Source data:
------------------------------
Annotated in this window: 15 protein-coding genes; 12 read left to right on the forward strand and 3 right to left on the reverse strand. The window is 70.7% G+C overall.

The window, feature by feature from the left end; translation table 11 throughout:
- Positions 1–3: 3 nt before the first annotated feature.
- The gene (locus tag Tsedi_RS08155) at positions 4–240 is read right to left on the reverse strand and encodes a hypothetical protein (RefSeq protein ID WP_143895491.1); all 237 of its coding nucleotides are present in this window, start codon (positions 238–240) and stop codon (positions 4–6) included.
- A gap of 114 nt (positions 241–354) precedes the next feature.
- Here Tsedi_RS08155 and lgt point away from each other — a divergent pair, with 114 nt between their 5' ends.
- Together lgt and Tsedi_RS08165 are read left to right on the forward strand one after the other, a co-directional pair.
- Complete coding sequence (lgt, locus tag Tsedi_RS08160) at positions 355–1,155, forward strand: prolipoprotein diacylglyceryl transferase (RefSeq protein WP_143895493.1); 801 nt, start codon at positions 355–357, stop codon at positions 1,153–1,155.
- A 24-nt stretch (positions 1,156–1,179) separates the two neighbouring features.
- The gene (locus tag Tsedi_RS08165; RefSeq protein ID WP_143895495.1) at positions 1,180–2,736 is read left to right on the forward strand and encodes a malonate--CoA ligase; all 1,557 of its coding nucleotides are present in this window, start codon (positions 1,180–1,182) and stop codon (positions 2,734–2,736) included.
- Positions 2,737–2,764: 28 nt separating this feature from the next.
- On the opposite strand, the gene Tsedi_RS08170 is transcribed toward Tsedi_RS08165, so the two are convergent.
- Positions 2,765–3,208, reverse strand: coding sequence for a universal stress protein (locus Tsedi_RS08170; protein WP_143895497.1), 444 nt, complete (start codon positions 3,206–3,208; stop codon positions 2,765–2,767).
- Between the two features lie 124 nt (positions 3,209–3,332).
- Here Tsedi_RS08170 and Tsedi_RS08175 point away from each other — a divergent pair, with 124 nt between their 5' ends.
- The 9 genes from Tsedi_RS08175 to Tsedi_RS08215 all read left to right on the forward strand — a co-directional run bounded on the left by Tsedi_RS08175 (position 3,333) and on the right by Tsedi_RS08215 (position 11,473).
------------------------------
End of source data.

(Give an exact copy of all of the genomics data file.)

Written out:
Annotated in this window: 15 protein-coding genes; 12 read left to right on the forward strand and 3 right to left on the reverse strand. The window is 70.7% G+C overall.

The window, feature by feature from the left end; translation table 11 throughout:
- Positions 1–3: 3 nt before the first annotated feature.
- The gene (locus tag Tsedi_RS08155) at positions 4–240 is read right to left on the reverse strand and encodes a hypothetical protein (RefSeq protein ID WP_143895491.1); all 237 of its coding nucleotides are present in this window, start codon (positions 238–240) and stop codon (positions 4–6) included.
- A gap of 114 nt (positions 241–354) precedes the next feature.
- Here Tsedi_RS08155 and lgt point away from each other — a divergent pair, with 114 nt between their 5' ends.
- Together lgt and Tsedi_RS08165 are read left to right on the forward strand one after the other, a co-directional pair.
- Complete coding sequence (lgt, locus tag Tsedi_RS08160) at positions 355–1,155, forward strand: prolipoprotein diacylglyceryl transferase (RefSeq protein WP_143895493.1); 801 nt, start codon at positions 355–357, stop codon at positions 1,153–1,155.
- A 24-nt stretch (positions 1,156–1,179) separates the two neighbouring features.
- The gene (locus tag Tsedi_RS08165; RefSeq protein ID WP_143895495.1) at positions 1,180–2,736 is read left to right on the forward strand and encodes a malonate--CoA ligase; all 1,557 of its coding nucleotides are present in this window, start codon (positions 1,180–1,182) and stop codon (positions 2,734–2,736) included.
- Positions 2,737–2,764: 28 nt separating this feature from the next.
- On the opposite strand, the gene Tsedi_RS08170 is transcribed toward Tsedi_RS08165, so the two are convergent.
- Positions 2,765–3,208, reverse strand: coding sequence for a universal stress protein (locus Tsedi_RS08170; protein WP_143895497.1), 444 nt, complete (start codon positions 3,206–3,208; stop codon positions 2,765–2,767).
- Between the two features lie 124 nt (positions 3,209–3,332).
- Here Tsedi_RS08170 and Tsedi_RS08175 point away from each other — a divergent pair, with 124 nt between their 5' ends.
- The 9 genes from Tsedi_RS08175 to Tsedi_RS08215 all read left to right on the forward strand — a co-directional run bounded on the left by Tsedi_RS08175 (position 3,333) and on the right by Tsedi_RS08215 (position 11,473).